Florida medical marijuana

Florida’s citrus industry has been ailing and declining for years.  Florida’s recent medical marijuana regulations were designed to help, in part, by providing two medical marijuana licenses for the citrus industry to switch from growing oranges to marijuana.

As I’ve posted before, Florida medical marijuana licensing regulations have been the subject of repeated litigation challenges.  See posts herehere and here.  Now, the most recent challenge involves this citrus preference rule.

Louis Del Favero Orchids (“Orchids”) is challenging the rule.  The orchid company argues that the rule fails to carry out the law, which gives preference for up to two medical marijuana licenses to applicants who own “facilities” that were used to process citrus.

Orchids claims that the rule actually gives preference to applicants who simply own “property” that was once used for citrus-processing which is different than the requirement set forth in the law that preference be given to applicants who own “facilities” that were once used for citrus processing.

Orchids bought Florida property that included a facility once used to process orange juice in an effort to increase their chances to obtain a Florida medical marijuana license.

However, Florida’s Department of Health’s position is that there’s nothing in the law that requires a “facility” to be a structure.


Dori K. Stibolt is a West Palm Beach, Florida based partner with Fox Rothschild LLP.  She focuses her practice on litigation and labor and employment issues and has taken a special interest in the cannabis business.  You can contact Dori at 561-804-4417 or dstibolt@foxrothschild.com.

After a closely watched one day trial last week, Judge Karen Gievers issued a 22 page Order and Final Judgment.  Judge Gievers found that the legislation which implemented Amendment 2 (medical marijuana) is unconstitutional because it conflicts with the language of the constitutional amendment itself.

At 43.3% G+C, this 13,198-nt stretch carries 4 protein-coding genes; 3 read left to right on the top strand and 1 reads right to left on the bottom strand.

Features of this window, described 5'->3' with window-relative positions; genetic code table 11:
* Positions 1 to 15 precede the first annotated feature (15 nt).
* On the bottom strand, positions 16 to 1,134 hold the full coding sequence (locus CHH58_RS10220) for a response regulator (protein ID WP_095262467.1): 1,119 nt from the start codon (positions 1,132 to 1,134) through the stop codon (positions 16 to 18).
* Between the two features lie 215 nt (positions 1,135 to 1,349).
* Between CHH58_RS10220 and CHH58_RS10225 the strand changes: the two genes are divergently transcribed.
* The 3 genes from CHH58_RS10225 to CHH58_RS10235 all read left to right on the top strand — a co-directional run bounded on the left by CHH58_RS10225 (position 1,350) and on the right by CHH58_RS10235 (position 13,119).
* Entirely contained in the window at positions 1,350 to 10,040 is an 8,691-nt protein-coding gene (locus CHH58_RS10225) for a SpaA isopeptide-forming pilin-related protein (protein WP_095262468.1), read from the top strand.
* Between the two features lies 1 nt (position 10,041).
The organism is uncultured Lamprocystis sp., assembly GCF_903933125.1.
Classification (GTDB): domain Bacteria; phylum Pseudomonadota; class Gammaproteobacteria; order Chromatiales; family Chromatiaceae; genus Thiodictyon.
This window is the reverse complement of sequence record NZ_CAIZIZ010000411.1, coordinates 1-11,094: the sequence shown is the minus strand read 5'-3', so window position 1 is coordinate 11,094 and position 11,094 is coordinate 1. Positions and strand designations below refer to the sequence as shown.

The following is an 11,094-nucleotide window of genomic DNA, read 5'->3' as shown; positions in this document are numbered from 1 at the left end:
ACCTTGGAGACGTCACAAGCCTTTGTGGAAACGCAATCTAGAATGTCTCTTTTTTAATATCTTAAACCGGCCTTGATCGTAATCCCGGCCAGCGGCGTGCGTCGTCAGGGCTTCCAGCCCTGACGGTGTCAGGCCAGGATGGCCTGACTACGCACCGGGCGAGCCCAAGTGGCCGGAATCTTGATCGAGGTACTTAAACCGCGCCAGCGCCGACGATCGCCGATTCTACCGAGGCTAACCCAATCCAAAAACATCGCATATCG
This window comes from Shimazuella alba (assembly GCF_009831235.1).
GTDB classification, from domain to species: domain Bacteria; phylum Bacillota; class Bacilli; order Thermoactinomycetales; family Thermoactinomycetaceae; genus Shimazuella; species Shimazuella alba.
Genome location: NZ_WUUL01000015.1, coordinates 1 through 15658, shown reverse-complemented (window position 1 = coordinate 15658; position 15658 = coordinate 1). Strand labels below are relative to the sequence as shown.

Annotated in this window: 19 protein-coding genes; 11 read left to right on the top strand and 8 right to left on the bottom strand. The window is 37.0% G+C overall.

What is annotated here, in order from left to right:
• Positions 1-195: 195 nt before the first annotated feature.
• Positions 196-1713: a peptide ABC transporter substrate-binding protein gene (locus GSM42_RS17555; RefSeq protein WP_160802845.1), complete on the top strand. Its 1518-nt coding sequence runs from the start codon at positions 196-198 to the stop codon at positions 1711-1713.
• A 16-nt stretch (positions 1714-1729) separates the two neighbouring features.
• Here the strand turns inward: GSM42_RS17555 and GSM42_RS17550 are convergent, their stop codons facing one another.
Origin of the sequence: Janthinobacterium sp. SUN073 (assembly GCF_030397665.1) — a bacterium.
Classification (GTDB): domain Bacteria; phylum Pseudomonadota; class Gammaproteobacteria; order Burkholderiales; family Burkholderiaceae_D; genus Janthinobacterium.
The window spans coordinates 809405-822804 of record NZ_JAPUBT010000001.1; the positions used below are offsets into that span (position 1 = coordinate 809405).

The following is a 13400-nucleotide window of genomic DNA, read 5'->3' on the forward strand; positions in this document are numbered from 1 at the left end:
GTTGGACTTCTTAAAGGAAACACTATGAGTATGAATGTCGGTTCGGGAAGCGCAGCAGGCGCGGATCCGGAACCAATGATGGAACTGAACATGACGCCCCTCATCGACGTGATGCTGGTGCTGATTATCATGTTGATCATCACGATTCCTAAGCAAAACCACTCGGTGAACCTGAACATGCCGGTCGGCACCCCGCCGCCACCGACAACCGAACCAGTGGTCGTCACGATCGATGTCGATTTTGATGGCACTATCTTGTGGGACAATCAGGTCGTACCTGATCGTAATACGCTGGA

Section 381.986, Florida Statutes (2017) unconstitutionally restricts rights that are protected in the [Florida] Constitution, and so the statutory prohibition against the use of smokeable marijuana permitted by [a] qualifying patient is declared invalid and unenforceable.

Qualifying patients have the right to use the form of medical marijuana for [the] treatment of their debilitating medical condition as recommended by their certified physicians, including the use of smokable marijuana in private places.

The Judge largely adopted the arguments put forth by Plaintiffs’ counsel who had argued that the the medical marijuana definition approved by Florida voters in November 2016 included “all types of medical marijuana,” including smokeable forms.  Plaintiffs’ counsel also argued that Amendment 2 implicitly recognized the right to smoke medical marijuana in private since the Amendment indicated there was no right to smoke it in public places.

The State of Florida quickly appealed the Order which will delay, at least temporarily, any right to legally smoke cannabis in Florida.


Dori K. Stibolt is a West Palm Beach, Florida based partner with Fox Rothschild LLP.  She focuses her practice on litigation and labor and employment issues and has taken a special interest in the cannabis business.  You can contact Dori at 561-804-4417 or dstibolt@foxrothschild.com.

Grow Your Own Case

Recently, I posted about a Leon County, Florida Court case in which the Judge found in favor of a medical marijuana patient who sought permission to grow his own medical marijuana because he needed the raw plant for the treatment his state-certified doctor had prescribed to him for his stage 4 lung cancer.  Medical cannabis dispensaries in Florida do not provide raw plant product.  Following that Court Order, Florida’s Department of Health filed an appeal.

The First District Court of Appeal in Florida has temporarily blocked that ruling and reinstated the stay that prevented Joe Redner, the medical marijuana patient, from growing his own medical marijuana.  We will continue to monitor this matter.  Mr. Redner has indicated that he will pursue his case to the Florida Supreme Court.

Smoking Case

As I’ve posted before here and here, the regulations implementing Florida’s Amendment Two (medical marijuana) banned the smoking of medical marijuana.  And, not surprisingly, litigation was immediately filed challenging the smoking ban.